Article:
Playing Dead by Jody E. Lebel

http://www.amazon.com/Playing-Dead-ebook/dp/B007T70MDC

This is an action packed short-novel, aimed primarily at a female audience. I actually enjoyed it very much, despite my genitalia. The plot revolves around a fairly classic shake-down for money, with enough invention to be interesting and enough tension to be gripping. Actually, the plot was perhaps more convincing because the details of brutal excesses were left to one’s imagination. Many authors pack in so much gratuitous blow by blow violence that the balance of the story can be lost. Books like this show us that there is something to be said for leaving readers some freedom to pour in the quantity of blood they require. This is of course equally true of sexual content. If the male hero has a rather overplayed touchy feely side for me to easily identify with then this only provides a bit of balance to all the bloodthirsty books I have so often read. Yes, you must bear in mind that I am not a regular reader of romance. I will not attempt to deny that I have all sorts of built in prejudices against the genre.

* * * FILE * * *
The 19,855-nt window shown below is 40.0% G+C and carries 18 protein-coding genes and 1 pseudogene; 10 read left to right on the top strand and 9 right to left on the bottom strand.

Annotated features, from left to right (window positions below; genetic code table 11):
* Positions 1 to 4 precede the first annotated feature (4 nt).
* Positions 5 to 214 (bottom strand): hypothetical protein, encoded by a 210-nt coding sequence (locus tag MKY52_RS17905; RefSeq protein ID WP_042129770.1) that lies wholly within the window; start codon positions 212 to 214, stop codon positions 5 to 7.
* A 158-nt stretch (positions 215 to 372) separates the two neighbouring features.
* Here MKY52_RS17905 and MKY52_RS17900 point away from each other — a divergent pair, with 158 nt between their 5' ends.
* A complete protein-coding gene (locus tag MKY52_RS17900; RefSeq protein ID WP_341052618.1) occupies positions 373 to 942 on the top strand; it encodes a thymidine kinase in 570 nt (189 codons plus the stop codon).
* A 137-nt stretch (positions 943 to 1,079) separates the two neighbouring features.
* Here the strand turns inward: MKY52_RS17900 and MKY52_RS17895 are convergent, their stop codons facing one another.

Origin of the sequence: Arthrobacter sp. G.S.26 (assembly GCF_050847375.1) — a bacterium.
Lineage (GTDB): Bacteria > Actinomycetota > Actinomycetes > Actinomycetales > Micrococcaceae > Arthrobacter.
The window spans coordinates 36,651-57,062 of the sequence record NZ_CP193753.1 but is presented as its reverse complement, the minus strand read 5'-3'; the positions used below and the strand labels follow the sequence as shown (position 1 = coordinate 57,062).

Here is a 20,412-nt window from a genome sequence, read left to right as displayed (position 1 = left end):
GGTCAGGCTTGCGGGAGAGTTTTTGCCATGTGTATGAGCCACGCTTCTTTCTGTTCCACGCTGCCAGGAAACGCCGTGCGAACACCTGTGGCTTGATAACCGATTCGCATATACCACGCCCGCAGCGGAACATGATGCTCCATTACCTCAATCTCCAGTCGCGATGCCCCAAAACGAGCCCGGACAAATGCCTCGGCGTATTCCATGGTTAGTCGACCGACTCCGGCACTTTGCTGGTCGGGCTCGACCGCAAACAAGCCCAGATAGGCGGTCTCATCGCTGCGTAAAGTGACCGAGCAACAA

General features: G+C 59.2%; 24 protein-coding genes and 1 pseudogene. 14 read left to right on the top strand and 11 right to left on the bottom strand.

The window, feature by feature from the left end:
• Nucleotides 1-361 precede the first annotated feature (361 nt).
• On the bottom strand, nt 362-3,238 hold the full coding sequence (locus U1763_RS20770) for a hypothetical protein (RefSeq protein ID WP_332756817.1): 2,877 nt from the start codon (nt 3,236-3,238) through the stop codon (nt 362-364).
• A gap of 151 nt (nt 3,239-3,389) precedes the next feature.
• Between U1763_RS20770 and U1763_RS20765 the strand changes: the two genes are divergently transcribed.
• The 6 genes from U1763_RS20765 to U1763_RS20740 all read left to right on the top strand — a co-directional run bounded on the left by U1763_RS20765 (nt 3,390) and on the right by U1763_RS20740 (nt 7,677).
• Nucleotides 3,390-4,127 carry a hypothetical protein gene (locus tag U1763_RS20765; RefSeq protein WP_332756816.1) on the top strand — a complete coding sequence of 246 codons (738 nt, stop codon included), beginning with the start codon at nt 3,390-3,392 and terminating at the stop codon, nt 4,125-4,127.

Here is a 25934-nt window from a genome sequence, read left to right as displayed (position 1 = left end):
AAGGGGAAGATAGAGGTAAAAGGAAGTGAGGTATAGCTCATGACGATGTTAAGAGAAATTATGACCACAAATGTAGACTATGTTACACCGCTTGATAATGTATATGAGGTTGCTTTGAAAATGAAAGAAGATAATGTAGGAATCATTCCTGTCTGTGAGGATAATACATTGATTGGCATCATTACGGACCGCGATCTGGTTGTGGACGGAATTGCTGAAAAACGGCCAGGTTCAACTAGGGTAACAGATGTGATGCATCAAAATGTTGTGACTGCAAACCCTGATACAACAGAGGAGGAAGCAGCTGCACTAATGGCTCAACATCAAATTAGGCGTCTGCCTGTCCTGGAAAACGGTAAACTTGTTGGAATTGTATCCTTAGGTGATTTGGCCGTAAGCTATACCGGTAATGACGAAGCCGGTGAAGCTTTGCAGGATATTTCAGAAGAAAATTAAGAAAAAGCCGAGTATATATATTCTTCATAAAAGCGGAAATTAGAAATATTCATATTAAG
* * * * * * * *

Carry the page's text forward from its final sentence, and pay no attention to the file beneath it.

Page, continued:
All the female characters are very well rounded and totally believable. The only character in the book that doesn’t quite fit together is the male exchange student. He provides a good twist to the plot, but his naivety about the life-style of North Americans is possibly overplayed. One small flaw that may well only reside in my head is hardly serious, amongst such a great cast. In my opinion Lebel has a particularly observant eye on male bad eggs. Perhaps that is simply because bad egg is the default form.

Despite fashionable brevity Lebel packs plenty in, this is a there aren’t very many wasted words. Her feel for dialogue is particularly good, and has a lot to do with making this such a good read. For those who like to know there is a 66,000 word count. I am not against the conclusion that it seemed so short to me simply because I enjoyed it so much.

Romance is the broad genre, but this book has enough non-romantic action to keep a wide variety of readers happy. I might call it a gritty, police drama, romance. Lebel has built some very interesting characters, some of which have huge scope for further development, which makes me wonder whether any of them are going to emerge again. It would be a waste if they didn’t.

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